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The Paradox of Objectives

A relatively stable factor in management fashions in the last thirty years is the management by means of objectives, in contrast to leading by instructions. Objectives and target achievement discussions are an essential part of management work in middle-sized and large organisations. Meta-theoretically, this concept is also an unfolding paradox. Why? Under the requirement to increase the autonomy of employees (“You are free to decide how you wish to attain this goal!”), the downsides are made invisible.

On the one hand, it is implied that in the time frame for reaching the objective – usually annual – the validity of the objective has sustainability. The employee, therefore, is relieved of the situational responsibility of changing the goals and, encouraged by bonus effectiveness, is committed to the goals. Thus, goals are still being followed when the actors, themselves, are convinced of their non-usefulness.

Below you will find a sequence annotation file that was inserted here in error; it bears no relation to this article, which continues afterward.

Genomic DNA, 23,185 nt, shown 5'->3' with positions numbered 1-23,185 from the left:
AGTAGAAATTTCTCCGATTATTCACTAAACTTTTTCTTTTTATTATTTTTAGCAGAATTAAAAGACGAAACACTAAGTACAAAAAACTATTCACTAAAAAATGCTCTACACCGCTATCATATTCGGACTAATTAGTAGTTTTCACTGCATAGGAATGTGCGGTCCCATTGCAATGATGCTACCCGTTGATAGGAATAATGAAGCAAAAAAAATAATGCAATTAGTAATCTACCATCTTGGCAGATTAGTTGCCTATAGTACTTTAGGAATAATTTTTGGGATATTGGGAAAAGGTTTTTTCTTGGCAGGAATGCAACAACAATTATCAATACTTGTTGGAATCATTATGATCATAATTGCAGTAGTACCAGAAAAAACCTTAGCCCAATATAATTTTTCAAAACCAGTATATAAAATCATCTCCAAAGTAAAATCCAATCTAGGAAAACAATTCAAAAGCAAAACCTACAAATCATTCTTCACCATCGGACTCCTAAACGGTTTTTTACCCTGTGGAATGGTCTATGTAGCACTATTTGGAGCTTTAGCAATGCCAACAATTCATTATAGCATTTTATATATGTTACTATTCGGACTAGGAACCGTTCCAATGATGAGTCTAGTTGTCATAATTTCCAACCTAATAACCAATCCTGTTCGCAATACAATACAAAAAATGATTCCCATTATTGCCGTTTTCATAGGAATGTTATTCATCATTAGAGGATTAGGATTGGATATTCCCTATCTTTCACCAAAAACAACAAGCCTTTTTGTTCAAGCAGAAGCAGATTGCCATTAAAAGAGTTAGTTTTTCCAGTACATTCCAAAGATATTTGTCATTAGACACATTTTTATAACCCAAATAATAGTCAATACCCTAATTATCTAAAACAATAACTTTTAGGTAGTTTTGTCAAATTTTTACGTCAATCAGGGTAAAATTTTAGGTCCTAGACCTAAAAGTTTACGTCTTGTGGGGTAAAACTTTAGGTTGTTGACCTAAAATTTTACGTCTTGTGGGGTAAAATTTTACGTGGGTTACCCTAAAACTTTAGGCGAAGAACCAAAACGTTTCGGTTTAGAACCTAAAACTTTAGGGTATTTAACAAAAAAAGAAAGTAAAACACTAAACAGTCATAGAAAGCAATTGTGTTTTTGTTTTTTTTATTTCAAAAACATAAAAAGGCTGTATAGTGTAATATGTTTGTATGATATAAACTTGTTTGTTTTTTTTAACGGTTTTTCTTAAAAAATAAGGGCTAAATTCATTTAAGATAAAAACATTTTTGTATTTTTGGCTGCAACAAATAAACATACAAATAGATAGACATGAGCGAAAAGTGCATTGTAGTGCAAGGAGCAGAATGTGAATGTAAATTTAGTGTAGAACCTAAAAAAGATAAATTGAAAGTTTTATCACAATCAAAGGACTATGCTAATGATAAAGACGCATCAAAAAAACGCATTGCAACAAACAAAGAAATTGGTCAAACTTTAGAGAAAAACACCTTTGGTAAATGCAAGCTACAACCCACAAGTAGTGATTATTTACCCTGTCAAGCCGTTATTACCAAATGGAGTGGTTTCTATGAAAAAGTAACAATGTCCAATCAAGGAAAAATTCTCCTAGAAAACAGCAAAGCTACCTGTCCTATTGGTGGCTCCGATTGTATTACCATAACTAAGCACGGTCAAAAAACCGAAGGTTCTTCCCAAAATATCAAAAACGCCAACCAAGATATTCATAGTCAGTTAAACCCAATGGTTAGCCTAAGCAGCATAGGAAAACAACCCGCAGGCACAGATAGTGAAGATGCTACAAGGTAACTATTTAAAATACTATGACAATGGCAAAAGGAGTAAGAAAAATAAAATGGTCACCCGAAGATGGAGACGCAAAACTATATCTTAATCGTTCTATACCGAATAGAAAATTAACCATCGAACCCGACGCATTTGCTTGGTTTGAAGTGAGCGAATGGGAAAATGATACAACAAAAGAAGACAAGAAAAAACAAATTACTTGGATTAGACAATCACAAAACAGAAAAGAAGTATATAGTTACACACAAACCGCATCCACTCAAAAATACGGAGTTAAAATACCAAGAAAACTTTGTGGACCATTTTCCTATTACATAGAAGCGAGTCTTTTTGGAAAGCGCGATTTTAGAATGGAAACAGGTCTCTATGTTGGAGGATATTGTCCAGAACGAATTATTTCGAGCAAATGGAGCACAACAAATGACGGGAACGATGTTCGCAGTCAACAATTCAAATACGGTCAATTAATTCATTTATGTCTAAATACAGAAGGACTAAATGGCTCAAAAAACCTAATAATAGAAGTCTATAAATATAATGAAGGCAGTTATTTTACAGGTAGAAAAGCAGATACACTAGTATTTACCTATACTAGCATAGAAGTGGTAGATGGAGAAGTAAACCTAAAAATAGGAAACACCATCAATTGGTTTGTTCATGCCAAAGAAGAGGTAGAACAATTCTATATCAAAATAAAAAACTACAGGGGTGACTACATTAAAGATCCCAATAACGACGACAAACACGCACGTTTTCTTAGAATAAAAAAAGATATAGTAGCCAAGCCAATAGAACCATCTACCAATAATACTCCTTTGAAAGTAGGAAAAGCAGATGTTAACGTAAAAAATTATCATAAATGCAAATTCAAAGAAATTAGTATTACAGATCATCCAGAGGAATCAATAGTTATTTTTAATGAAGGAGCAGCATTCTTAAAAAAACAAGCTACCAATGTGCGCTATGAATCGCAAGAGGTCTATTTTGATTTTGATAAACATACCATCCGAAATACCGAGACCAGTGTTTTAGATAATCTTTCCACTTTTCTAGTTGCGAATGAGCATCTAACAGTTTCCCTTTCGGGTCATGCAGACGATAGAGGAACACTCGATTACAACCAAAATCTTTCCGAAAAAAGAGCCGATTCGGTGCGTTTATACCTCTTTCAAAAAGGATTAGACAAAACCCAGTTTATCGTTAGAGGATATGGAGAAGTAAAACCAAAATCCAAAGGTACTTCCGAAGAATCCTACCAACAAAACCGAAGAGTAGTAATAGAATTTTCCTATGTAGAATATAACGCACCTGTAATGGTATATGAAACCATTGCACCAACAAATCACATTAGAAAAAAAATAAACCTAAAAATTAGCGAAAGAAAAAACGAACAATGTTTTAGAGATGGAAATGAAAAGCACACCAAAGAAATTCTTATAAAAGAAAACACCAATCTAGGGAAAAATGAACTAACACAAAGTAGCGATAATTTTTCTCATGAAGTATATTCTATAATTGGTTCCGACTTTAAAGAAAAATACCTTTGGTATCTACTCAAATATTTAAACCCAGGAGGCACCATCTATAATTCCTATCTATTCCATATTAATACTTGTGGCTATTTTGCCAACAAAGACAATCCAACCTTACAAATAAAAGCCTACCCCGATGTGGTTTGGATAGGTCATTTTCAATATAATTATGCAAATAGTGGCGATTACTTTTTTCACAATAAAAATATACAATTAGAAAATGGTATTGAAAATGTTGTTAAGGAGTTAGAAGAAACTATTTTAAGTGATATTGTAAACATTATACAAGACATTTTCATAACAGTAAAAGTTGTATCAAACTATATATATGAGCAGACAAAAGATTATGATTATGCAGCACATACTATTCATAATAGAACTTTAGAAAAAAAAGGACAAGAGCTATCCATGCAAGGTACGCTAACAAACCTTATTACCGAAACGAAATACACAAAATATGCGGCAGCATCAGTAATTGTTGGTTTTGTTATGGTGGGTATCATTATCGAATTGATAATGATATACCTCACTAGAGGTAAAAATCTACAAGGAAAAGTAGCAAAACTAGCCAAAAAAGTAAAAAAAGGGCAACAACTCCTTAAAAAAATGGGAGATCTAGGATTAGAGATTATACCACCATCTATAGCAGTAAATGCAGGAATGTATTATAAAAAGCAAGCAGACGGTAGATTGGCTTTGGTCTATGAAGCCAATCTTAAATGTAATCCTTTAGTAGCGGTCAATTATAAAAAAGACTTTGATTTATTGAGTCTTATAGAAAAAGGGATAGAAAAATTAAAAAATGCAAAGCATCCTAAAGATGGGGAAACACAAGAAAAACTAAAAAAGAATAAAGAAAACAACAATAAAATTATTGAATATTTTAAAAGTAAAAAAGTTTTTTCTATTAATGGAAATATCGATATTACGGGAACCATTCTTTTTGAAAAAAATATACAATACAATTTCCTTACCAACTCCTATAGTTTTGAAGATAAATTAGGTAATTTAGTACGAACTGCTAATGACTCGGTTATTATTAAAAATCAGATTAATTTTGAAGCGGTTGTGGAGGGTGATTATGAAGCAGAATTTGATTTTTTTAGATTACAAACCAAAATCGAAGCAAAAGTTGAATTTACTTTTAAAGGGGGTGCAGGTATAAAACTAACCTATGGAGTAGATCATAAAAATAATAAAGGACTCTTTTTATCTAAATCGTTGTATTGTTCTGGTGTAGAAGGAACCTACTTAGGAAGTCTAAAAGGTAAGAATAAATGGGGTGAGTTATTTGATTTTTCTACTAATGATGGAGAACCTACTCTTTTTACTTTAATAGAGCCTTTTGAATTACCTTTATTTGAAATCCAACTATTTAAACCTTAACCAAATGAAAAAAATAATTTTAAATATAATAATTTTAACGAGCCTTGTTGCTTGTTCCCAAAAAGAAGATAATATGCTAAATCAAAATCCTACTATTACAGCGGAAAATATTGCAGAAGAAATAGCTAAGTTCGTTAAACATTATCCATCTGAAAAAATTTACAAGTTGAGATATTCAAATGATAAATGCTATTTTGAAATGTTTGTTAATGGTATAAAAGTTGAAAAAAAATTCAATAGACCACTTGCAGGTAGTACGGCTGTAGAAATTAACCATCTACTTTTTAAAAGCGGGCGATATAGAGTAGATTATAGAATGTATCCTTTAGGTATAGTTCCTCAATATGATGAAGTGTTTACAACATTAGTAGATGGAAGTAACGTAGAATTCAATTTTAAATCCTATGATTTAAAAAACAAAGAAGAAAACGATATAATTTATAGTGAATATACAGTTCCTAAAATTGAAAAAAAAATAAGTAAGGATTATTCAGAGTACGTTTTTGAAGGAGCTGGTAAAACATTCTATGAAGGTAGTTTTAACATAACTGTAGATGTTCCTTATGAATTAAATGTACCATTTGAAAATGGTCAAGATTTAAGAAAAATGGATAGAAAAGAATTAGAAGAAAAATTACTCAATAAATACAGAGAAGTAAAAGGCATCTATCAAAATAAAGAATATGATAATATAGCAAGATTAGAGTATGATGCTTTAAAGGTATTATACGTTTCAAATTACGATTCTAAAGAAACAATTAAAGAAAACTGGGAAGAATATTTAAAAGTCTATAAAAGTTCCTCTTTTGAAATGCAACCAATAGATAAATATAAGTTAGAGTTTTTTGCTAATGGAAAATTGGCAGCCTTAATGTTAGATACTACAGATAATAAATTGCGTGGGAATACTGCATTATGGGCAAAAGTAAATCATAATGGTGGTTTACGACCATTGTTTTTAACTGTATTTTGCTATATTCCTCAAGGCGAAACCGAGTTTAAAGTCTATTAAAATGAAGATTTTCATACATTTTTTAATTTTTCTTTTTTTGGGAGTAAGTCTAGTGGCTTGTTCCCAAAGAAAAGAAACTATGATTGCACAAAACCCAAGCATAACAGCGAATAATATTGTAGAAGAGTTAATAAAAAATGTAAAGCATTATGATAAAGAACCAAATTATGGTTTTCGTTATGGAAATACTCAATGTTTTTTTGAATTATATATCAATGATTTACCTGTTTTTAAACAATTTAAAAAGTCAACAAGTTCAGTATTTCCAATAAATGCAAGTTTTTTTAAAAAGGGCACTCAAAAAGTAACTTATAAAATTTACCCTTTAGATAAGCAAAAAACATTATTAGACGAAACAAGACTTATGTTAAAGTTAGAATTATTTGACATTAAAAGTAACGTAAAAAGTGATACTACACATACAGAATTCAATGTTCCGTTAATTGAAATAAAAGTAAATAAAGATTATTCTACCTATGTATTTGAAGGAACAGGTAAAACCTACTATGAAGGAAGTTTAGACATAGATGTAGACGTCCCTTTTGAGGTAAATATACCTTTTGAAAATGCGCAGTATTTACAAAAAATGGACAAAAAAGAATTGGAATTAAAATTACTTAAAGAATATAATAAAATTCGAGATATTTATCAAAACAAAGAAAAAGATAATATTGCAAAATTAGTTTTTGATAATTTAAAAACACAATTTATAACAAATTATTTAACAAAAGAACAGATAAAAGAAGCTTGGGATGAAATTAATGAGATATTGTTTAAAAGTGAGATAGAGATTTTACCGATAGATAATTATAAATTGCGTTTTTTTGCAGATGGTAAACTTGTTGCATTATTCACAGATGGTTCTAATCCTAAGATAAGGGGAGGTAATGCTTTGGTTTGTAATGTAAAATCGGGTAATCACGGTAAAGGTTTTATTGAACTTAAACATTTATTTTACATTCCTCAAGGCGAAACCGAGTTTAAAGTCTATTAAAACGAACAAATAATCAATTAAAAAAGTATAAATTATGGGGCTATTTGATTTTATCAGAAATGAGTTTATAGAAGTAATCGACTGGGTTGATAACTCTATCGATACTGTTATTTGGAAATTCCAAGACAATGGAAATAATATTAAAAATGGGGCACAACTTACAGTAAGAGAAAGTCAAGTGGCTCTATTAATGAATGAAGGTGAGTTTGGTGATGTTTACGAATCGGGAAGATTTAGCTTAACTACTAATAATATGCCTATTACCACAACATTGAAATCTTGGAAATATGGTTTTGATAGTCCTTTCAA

On the other hand, organisations are under the illusion that the objectives can be harmonised over the entire organisation. As the goals of one are in competition with the goals of another and, therefore, cause irreconcilable, sustained conflict (between departments or areas), they lose the overview, or it leads to unfavourable back delegation to the head of the hierarchy.

Both aspects of the paradox downside don’t necessarily speak against this form of stability and coordination creation in the organisation. But here, too, it is important to reckon with the possibility and need for other forms of direction, or, at least to know such alternatives and, where required, to develop them.

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